Thoughts on the military and military activities of a diverse nature. Free-ranging and eclectic.

Sunday, October 14, 2007

Bugi Men IV. [Conclusion]

This is coolbert:

"Many of the soldiers from the NAOU later went on to join Z Special Unit"

Z Special Unit. Often referred to as Z Special Force. Australian commando unit during World War Two [WW2]. Ranged far and wide during WW2, New Guinea, the Indonesian archipelago, AND AS FAR WEST AS SINGAPORE.

"Z Special Unit, often known as Z Force, was a joint Australian, British and New Zealand commando unit"

"All of its [Z Special Unit] missions were cloaked in ultimate secrecy and even though it's been over 50 years since the end of World War II very little is known of its 182 missions."

[Bill Reynolds for one is NOT EVEN INCLUDED AMONG THE NAMES OF THOSE AUSTRALIANS KILLED IN ACTION DURING WW2. It is known for a fact Bill was killed! Secrecy being what it is, to not even include a hero of the war among the names of the war dead is strange!!??]

Best know for the two commando missions targetting Japanese shipping anchored in Singapore harbor. Missions that used unihabinted islands OF THE RIAU ARCHIPELAGO AS FORWARD STAGING BASES. ONLY SEVEN MILES FROM DOWNTOWN SINGAPORE!

These were the Jaywick and Rimau missions. One very successful, the second not so much so!! Both the Jaywickers and MODERN DAY PIRATES FOUND USING THE ISLANDS OF THE RIAU ARCHIPELAO TO THEIR ADVATAGE!!

"[the] most daring, unbelievable and most sucessfull Australian commando attack in World War II. They sailed with the Japanese fishing boat Kofuku Maru (renamed into Krait) from Australia to Riouw Archipelago, crossing a large portion of Dutch East Indies, to carried out a commando raid with canoes (!!!). Their targets were the anchored Japanese ships in Singapore Harbor. The raid was a huge sucess, as they sank 37,000 tons of shipping and return safely back to Australia."

"Operation Jaywick was one of the most daring and celebrated special operations undertaken in World War II. In September 1943, 15 Allied commandos from Z Force raided Japanese shipping in Singapore Harbour, sinking seven ships."

The Jaywickers employed folding boats [folboats] and limpet mines for their attack on Singapore harbor. Jaywick did not need fancy high technology to achieve the desired goals. Highly trained, daring, motivated soldiers and sailors, two-man kayaks, mines with magnetic hold-fasts to attach to the sides of targets, and that was that!!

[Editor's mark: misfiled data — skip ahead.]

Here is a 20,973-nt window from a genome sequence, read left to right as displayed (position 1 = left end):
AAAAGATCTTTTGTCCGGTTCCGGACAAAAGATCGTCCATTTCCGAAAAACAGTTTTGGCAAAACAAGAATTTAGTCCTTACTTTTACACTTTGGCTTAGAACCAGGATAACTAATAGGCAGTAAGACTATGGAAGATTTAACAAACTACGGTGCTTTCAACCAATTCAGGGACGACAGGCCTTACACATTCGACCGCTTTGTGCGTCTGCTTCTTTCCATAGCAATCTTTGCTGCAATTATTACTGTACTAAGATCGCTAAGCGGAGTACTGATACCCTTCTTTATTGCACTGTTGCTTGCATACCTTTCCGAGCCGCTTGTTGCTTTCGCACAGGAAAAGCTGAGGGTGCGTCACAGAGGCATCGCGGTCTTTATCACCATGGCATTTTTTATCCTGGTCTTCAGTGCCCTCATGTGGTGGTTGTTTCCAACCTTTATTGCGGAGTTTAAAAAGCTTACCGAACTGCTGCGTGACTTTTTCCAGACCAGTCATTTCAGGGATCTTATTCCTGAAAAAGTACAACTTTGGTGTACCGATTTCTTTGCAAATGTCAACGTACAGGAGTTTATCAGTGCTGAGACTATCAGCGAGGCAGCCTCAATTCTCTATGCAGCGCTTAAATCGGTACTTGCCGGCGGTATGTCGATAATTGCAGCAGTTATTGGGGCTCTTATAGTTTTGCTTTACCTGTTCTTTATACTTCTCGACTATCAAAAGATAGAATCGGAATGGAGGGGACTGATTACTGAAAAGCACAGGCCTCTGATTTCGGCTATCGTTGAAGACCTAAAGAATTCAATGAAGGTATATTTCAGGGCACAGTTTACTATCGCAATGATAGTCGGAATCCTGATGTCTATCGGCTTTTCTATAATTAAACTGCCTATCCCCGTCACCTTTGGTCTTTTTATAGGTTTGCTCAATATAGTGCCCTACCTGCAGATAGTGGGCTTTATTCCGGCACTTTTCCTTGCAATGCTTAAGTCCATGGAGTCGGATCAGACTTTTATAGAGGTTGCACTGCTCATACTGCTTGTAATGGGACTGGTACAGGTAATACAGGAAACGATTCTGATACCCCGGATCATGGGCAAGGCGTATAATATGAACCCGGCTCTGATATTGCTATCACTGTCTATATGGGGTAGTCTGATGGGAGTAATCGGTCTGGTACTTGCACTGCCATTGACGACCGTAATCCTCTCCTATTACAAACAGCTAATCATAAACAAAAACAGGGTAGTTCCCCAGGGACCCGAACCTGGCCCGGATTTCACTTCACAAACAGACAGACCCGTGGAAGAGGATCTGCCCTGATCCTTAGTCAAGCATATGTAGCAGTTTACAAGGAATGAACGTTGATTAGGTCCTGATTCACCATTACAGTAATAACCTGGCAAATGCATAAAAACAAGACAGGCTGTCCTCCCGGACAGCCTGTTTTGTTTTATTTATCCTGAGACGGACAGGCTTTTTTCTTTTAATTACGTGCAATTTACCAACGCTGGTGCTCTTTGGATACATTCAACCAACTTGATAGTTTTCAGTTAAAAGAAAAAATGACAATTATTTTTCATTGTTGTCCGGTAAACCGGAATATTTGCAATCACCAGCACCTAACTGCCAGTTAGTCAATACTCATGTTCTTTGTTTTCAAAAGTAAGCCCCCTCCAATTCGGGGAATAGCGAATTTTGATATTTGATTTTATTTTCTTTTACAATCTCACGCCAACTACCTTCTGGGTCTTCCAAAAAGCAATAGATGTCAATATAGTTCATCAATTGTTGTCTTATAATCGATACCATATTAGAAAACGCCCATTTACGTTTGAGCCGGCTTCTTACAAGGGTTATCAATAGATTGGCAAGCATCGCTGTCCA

"Limpet mines"

"Limpet mines are a special form of contact mine which are attached to the target by magnets and left, and are so named because of the superficial similarity to the mollusk, limpet . . . Usually they are set off by a time fuse."

"Operation Rimau was an attack on Japanese shipping at Singapore Harbour, carried out by the Allied commando unit Z [special] Force, during World War II. It was a follow-up to the successful Operation Jaywick, which had taken place in 1943."

"The second, similar operation, named "Rimau", was not so sucessful. They again managed to sink ca. 30,000 tons of the Japanese merchant fleet anchored in Singapore Harbor, but all 23 men who took part in this operation were lost either killed or captured-beheaded, including Lt-Col Ivan Lyon, who was killed by the Japanese troops on the tiny island of Soreh on 16 October 1944."

Most surprisingly so, for skilled kayakers, you too can follow in the footsteps of the "Rimau" raiders. Adventure type touring and vacationing, follow the exact path taken by the Aussie commando unit in their abortive and unsuccessful raid on Singapore harbor.

To conclude.

The Stait of Malacca and Singapore harbor have been historically major shipping routes for the last five hundred years or more, infested with pirates, then and now, OPERATING PRIMARILY OUT OF THE RIAU ARCHIPELAGO. Pirates quite of then of the Bugi ethnic group. Bugi men that had the ability to sail vast distances to the west [Singapore], and then return to the east [as far as Australia]!

The Jaywick raiders, sailing from northern Australia, following in the path of the Bugi men to Singapore, attacking shipping in Singapore harbor from the Riau archipelago, and retiring to the east, unscathed, as the Bugi men would have done.

The age-old patterns of behavior are the best ways?! What was good for the Bugi men was good for the Jaywickers!!??




Post a Comment

Subscribe to Post Comments [Atom]

<< Home